FAQ’s: Vitamins & Supplements

Can I take vitamins and supplements while I am on a TED?

Most choose not to in the initial elimination period as they tend to have many ingredients that can make it harder to identify any potential triggers. Though due to the limited nature of few food diets it can be important to prioritise nutritionally dense trials, which can include vitamins and food supplements, to aid healing and support mother and baby. For a list of supplements our mamas’ have found to be safe please see our group files, though do remember one persons safe is another persons trigger.

Do I need to give my baby vitamin D and Iron?

Vitamin D

Research shows that maternal vitamin D supplementation can increase the amount in her breastmilk adequately, so she doesn’t need to give vitamin D directly. This is not reflected in guidelines internationally which increasingly recommends direct supplementation of newborns. I’m unaware of any long term studies identifying if this has any impact on gut health and microbial diversity, which is possible as breastmilk exclusively is the ideal source of nutrition for infants.

For more information on Vitamin D see our Vitamin D post.


Iron is generally recommended for babies over 6 months as their iron stores from birth can begin to be depleted by then. Though some believe this is a worst case scenario, under ideal conditions, including delayed cord clamping, infants iron stores shouldn’t begin to deplete until 9-12months. Some say breastmilk doesn’t contain iron which is not accurate, it does contain iron. The iron in breastmilk is also tremendously bio-available compared to other forms, which is part of why formula contains much higher amounts, to account for the difference in bioavailability. This doesn’t mean breastmilk is a poor source, breastmilk is the biologically optimal form. High iron, especially from iron supplements, is related to intestinal bleeding as it is not easily absorbed and can irritate the gut. Introducing iron rich foods like meat as an early solid can help. Blackstrap molasses is a good non-animal iron food source.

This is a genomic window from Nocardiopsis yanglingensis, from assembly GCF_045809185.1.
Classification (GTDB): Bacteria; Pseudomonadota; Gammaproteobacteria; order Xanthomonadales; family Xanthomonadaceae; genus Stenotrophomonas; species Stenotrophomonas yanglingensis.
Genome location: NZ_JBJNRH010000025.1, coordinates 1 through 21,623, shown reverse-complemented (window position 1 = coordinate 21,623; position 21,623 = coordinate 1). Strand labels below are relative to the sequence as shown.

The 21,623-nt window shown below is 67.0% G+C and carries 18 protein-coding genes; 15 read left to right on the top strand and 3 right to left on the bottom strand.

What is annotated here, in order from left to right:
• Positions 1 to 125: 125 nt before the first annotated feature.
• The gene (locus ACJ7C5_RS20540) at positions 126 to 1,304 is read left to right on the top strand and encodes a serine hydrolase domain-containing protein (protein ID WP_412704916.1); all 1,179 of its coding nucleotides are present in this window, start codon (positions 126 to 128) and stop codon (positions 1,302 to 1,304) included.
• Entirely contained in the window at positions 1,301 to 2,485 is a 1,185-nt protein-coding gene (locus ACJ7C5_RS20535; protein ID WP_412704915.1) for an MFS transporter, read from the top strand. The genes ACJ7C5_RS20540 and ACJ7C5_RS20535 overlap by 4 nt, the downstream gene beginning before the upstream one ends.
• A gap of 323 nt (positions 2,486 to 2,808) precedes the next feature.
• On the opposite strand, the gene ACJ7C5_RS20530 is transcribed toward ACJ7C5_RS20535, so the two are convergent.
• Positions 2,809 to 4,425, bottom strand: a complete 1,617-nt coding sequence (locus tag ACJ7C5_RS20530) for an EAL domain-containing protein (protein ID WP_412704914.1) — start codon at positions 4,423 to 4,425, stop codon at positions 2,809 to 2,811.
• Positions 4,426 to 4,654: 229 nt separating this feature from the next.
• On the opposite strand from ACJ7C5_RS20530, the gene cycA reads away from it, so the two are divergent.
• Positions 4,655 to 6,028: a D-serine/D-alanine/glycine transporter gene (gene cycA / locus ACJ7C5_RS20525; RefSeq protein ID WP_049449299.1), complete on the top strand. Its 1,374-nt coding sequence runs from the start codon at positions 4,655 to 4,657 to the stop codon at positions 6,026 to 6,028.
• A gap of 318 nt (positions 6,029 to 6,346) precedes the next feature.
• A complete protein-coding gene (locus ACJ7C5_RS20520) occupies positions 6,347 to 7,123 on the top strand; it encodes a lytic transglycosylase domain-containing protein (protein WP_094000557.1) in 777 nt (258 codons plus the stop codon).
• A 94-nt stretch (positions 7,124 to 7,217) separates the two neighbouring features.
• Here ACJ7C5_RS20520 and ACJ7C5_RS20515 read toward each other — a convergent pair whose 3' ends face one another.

Allergic colitis is a risk factor for lower iron levels. For those who want to supplement, it can be important to get a test first to ensure there is a genuine deficiency so it is not needlessly supplemented. Many mamas who do supplement due to deficit use Spatone(R) iron water as it is a highly bioavailable form and is gentler on the gut than most prescription forms. Vitamin C is also essential for iron absorption and certain fruit juices like red grape are known to inhibit absorption.

Why do people use probiotics?

Some believe their little ones symptoms are directly related to antibiotic use, poor microbial diversity or microbial over growths like candida, h.pylori and C.diff. Since there is an increasing amount of research in the area, this can be a logical assumption for many. Current research shows strains like L. Rhamnosus and some Bifido strains have mast cell and histamine stabilising – allergy reducing – properties. L. Reuteri has also been linked to improved colic and reduced risk of ASD.

What is die off?

Die-off, also known as a Herxheimer reaction, is when taking a probiotic essentially kills off less beneficial microbes, as microbes die they can release toxins that cause reaction symptoms. To minimise this risk, and any potential reaction, it is important to start very gradually with microbially rich foods and supplements. The inflammation that can result from die off is still not beneficial over all regardless of the long term benefits; so if a die off reaction is suspected it can be worth reducing or spreading out doses over several days to minimise inflammation and die off symptoms.

Will taking digestive enzymes help?

Some find it does, some react to them. Long term use of digestive enzymes is not ideal. For more information on digestive enzymes and how to support our bodies natural digestion please see our Liver health 101 post.

Related Reading:



Jack Newman on Vitamin D and Iron supplementation: 

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